As the company is so young and small, I am involved in many different aspects of the operation but my main role is as the ‘community manager’ – which at the moment consists of recruiting our chefs for when we get up and running. Having absolutely no business experience or knowledge, my time at Housebites has been invaluable, especially as the head of the company is a highly experienced internet entrepreneur and has been very kind and patient in including me in many aspects of starting an internet company. I especially enjoy the variety of working in such a small team and no two days are ever the same. It’s also great to have met so many talented and passionate chefs and just nattering about food all day – right up my street!
I feel lucky to have been here at the start of what I hope will soon become a household name. My internship comes to an end at the end of July, and I really hope that Housebites will ask me to stay on as the company launches and begins to grow. I really can’t thank WEXO enough for the fantastic service that they are providing for all of the people like me who don’t really know exactly what it is that they want to do or who can’t find a ‘real’ job in this tough market. I wish them all the best in the future.
THIS week saw the AGR (Association of Graduate Recruiters) speak about their ideas for unravelling the conundrum of graduate unemployment and recruitment. AND one of WEXO’s favouritest blogs, ‘Dude Where’s my (Career) Blog’ in its infinite braininess has assessed their plans with its usual clarity. We’re throwing our thoughts into the ring and want you to do the same.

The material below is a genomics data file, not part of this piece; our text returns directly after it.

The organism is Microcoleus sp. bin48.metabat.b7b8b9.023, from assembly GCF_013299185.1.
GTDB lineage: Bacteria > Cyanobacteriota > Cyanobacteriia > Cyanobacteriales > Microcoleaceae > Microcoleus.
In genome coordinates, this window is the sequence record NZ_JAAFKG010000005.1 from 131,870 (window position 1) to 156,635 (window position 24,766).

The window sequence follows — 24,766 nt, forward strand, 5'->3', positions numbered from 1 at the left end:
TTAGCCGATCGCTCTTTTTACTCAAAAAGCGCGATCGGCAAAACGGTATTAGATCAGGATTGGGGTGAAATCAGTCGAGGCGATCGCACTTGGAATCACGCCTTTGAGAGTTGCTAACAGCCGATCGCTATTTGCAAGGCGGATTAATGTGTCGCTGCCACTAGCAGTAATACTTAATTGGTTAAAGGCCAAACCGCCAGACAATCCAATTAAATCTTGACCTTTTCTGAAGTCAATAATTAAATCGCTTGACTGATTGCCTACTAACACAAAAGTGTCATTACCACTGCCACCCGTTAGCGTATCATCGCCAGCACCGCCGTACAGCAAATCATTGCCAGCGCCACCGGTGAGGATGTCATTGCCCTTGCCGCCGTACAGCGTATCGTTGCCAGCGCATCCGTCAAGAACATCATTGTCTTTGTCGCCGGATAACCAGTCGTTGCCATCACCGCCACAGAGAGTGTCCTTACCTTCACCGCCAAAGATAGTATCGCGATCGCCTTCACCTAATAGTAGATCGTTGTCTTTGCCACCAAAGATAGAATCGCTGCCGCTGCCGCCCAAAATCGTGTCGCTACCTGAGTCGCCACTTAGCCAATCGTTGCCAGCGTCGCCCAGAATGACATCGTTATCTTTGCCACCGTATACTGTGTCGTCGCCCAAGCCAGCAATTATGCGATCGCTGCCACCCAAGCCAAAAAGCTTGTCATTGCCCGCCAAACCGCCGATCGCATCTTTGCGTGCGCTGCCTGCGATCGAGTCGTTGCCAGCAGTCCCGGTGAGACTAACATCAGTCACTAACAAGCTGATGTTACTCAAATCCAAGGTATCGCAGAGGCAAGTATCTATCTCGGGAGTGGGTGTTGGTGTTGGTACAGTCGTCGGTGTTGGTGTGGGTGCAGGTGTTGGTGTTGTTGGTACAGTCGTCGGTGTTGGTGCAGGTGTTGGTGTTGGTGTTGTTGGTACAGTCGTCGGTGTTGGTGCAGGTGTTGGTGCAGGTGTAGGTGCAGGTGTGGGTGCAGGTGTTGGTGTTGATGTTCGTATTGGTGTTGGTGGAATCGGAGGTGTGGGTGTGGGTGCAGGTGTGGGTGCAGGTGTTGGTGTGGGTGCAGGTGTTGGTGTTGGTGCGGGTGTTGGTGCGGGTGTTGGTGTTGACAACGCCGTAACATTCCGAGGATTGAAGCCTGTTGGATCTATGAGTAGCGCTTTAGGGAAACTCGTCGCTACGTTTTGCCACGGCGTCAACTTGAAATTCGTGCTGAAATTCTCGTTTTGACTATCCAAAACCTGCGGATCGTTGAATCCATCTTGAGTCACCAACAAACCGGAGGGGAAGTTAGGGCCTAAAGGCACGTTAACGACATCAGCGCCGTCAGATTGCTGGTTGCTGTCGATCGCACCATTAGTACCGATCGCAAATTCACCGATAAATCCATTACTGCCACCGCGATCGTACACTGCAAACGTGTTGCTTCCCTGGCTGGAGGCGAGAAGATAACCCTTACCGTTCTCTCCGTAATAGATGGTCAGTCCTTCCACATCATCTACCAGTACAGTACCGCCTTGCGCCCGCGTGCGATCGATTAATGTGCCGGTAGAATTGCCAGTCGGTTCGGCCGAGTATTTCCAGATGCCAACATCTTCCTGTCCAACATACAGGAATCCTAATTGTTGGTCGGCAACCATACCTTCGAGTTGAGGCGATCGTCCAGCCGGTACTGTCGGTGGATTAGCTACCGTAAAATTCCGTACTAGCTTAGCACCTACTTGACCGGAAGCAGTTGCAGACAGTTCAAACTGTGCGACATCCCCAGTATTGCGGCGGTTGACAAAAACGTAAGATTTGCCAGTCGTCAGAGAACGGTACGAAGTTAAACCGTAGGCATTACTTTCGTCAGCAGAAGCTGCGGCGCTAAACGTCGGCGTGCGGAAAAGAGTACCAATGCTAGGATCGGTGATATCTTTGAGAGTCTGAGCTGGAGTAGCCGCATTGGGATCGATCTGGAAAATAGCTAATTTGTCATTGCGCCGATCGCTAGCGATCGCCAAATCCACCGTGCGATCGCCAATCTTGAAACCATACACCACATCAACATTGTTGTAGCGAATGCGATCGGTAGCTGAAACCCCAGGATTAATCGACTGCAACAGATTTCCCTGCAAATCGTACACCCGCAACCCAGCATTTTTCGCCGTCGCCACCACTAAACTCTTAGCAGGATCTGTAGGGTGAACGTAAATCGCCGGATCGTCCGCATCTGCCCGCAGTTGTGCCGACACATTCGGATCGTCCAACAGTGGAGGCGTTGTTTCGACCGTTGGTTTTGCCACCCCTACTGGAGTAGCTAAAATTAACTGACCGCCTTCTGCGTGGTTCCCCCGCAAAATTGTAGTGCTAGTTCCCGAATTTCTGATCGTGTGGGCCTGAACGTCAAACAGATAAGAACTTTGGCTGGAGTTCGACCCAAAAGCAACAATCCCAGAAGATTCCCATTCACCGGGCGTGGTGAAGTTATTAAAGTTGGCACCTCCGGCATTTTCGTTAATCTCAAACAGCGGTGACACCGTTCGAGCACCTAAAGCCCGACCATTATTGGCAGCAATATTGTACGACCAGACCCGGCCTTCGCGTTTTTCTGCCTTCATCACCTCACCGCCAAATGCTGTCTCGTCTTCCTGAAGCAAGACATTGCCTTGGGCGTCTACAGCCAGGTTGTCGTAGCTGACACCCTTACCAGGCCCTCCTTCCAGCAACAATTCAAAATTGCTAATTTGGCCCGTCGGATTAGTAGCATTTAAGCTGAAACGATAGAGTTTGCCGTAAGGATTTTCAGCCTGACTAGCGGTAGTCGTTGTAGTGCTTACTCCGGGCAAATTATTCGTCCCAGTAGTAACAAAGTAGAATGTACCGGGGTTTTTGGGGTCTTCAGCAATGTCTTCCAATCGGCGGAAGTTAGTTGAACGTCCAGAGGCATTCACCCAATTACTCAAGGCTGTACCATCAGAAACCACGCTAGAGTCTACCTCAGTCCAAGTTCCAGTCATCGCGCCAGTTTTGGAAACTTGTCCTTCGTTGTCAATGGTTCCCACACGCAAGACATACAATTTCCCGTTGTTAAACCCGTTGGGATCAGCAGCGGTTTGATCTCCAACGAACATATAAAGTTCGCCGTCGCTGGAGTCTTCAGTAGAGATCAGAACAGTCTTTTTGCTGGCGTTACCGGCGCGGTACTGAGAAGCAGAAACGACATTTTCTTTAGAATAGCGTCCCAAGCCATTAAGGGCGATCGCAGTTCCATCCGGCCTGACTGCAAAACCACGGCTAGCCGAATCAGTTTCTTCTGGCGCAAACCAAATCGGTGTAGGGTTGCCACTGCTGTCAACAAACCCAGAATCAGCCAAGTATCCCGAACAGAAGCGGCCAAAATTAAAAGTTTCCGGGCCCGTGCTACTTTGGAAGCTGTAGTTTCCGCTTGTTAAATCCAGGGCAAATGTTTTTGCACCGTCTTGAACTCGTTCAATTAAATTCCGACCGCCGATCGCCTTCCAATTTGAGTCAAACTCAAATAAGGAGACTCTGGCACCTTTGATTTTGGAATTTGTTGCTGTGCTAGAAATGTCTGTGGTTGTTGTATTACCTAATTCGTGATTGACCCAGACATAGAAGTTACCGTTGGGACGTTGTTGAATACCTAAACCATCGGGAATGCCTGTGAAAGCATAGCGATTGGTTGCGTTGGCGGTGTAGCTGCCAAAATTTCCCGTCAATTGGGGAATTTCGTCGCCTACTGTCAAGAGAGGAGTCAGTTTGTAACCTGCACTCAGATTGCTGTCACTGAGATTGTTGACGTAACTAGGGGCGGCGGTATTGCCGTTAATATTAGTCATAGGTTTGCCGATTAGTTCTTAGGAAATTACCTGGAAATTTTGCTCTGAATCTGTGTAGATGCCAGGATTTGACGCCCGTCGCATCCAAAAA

SO… Here’s the thing. As Dude points out, the solutions put forward by the AGR’s crack team of 750 employers lack the wow factor, but they do raise some interesting discussion points. AGR solutions sound a little bit ‘me me me’.
FIRSTLY, at their summit this week one thing unanimously agreed upon was that Universities need extra cash from somewhere to stop British Unis rapidly falling off the map as some of the World’s best. But the feeling was that this would come from more top up fees – you know, the ones students up and down the country have already been campaigning against, sitting in tents on cold nights in protest against etc. Needless to say this will not be a popular move.
SECONDLY, there was a call to scrap the government push for 50% of people in this country to attend university. It’s a pretty controversial talking point and a lot of people feel we don’t really need all those graduates floating around a saturated graduate market. It’s a fair point. However, in the name of democratising access to high level jobs this is problematic, no? If only some people get to go uni, then it looks like social mobility may take a blow. In fact Higher Education Minister David Lammy has spoken out about how he feels lucky to have benefited from university despite his poor background, it’s apparently something he’s passionate about.
AND FINALLY, The point Dude picked up on is AGR’s call for universities to teach ‘employability skills’ in degree courses and for students to do more ‘high quality work experience before and after university. Companies are calling for graduates to arrive at their doors ready trained and rearing to go. Dude rightly asks the question:
‘Er, whatever happened to great companies being able to spot candidates’ potential? And training you up, on the job?’ – Dude
Good question. With the increase in top up fees, employers are asking students to pay for their own training, as well as their qualifications. Hmmm. But who can afford to pay for this training more I wonder… companies… or hugely indebted graduates? Given all the hard work many graduates put into companies through internships already, surely young graduate shoulders can’t take ALL the strain of the recession, merely because they don’t have a lot of choice in the matter.
HOWEVER, work experience whilst at uni, in the holidays for example (especially if it’s paid) we DO think is a good idea and can help bridge the gap between Uni and working world. But employability skills are something best taught by the people that require them, no?
That’s ours, what’s your two pence?
Decide for yourself and let us know below – get a bit more info here
Recruiters demand work-ready graduates – but isn’t that THEIR job?